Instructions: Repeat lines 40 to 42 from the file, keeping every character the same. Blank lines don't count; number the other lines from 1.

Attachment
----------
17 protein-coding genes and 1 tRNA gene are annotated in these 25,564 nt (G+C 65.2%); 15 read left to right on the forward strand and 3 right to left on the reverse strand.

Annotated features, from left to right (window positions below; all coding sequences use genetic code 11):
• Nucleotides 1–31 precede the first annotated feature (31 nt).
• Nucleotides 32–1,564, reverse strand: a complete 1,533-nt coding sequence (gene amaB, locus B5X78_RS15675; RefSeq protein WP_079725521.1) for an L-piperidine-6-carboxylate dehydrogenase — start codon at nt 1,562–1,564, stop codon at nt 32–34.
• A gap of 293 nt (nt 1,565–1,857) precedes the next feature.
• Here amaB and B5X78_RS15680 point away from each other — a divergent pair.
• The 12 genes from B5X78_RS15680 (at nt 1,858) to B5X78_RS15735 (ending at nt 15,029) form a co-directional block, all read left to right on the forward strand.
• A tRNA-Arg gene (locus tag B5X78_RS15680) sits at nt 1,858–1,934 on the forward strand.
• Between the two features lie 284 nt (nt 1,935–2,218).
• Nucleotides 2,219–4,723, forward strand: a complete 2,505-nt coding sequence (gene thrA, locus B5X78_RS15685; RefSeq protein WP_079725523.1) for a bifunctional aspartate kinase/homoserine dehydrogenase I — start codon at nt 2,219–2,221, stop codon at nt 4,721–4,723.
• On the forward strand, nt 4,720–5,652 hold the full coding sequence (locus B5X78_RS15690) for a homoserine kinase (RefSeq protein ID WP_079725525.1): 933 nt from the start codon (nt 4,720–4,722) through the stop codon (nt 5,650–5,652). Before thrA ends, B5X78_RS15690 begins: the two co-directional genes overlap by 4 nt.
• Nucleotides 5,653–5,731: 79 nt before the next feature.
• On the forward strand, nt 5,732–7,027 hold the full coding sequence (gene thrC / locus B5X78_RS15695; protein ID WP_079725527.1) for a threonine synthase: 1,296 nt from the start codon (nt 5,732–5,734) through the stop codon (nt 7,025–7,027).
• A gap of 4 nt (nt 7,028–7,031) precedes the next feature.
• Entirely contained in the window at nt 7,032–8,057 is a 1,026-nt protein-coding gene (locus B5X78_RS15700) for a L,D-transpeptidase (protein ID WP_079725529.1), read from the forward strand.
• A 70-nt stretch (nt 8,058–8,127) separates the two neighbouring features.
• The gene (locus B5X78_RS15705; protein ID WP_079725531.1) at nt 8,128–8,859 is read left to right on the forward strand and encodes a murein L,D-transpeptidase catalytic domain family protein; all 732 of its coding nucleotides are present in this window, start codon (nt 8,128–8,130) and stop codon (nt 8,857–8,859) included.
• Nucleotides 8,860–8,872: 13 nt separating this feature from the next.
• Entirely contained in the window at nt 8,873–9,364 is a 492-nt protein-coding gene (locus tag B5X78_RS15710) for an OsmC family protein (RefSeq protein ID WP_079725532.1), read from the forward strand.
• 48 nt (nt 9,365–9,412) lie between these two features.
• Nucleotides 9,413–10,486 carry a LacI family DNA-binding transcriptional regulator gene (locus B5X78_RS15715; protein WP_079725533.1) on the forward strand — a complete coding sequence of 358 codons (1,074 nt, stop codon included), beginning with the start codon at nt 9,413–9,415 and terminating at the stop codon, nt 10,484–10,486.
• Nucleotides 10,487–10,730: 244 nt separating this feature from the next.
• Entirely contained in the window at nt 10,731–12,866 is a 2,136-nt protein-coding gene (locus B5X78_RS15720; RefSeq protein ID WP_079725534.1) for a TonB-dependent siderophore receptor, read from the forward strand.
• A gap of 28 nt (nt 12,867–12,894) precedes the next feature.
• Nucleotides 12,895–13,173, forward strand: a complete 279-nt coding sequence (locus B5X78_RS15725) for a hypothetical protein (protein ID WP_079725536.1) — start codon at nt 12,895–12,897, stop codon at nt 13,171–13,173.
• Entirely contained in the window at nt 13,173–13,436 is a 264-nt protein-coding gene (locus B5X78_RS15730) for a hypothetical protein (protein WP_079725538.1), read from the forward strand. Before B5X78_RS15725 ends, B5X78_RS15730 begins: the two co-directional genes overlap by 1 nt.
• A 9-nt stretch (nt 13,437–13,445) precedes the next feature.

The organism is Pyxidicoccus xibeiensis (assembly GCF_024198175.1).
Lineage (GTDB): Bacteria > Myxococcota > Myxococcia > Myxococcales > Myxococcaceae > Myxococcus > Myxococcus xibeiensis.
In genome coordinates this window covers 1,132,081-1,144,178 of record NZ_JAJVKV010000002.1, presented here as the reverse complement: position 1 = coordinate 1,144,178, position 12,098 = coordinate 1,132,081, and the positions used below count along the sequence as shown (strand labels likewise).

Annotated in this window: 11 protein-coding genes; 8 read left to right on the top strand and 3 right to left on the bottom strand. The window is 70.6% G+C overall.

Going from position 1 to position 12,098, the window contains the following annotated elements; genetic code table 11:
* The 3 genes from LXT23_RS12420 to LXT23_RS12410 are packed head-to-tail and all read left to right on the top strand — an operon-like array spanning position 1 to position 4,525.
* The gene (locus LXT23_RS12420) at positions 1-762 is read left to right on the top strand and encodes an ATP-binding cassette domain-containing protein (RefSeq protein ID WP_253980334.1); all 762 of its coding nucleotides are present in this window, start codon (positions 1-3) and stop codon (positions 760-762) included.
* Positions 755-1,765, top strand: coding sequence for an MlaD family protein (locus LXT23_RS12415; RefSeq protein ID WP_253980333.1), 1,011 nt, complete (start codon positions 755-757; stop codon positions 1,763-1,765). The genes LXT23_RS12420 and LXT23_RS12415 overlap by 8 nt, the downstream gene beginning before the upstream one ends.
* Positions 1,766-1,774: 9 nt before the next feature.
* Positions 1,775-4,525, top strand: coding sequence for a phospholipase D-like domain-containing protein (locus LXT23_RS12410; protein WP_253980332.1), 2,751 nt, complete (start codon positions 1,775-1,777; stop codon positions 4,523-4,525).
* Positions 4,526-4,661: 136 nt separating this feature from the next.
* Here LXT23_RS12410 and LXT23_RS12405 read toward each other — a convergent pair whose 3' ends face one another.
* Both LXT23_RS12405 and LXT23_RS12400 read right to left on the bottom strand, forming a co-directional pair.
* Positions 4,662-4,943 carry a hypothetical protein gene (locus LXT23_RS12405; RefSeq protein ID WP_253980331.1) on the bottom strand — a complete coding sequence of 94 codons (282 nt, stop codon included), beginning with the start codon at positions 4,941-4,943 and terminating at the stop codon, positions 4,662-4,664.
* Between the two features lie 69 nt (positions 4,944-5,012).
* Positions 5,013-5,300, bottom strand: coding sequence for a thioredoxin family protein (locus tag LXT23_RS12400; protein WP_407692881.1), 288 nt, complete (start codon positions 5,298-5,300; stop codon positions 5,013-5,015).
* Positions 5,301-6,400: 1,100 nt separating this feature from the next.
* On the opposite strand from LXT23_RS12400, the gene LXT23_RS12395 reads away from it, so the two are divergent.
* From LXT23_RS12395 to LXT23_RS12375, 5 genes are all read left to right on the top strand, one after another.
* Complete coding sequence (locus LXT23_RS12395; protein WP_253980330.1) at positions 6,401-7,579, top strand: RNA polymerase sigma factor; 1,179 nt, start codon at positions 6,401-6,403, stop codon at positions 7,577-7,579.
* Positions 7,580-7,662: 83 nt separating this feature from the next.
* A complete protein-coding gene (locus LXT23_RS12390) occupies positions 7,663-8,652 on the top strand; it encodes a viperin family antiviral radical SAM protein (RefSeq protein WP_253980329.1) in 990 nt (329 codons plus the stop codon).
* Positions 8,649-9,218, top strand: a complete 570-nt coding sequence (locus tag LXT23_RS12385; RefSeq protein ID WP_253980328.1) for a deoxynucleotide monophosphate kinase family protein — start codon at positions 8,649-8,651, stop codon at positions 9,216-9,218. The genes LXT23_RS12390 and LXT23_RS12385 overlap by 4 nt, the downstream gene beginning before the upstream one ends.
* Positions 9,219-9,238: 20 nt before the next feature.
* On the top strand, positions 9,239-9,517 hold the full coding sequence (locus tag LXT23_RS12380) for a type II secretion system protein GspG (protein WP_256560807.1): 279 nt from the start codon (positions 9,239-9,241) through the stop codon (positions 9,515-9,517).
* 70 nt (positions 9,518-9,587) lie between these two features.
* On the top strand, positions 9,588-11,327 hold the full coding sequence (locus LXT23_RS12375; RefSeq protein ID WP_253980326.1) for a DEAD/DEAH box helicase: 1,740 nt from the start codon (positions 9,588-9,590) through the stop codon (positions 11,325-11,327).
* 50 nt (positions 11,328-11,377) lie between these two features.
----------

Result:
* Both LXT23_RS12405 and LXT23_RS12400 read right to left on the bottom strand, forming a co-directional pair.
* Positions 4,662-4,943 carry a hypothetical protein gene (locus LXT23_RS12405; RefSeq protein ID WP_253980331.1) on the bottom strand — a complete coding sequence of 94 codons (282 nt, stop codon included), beginning with the start codon at positions 4,941-4,943 and terminating at the stop codon, positions 4,662-4,664.
* Between the two features lie 69 nt (positions 4,944-5,012).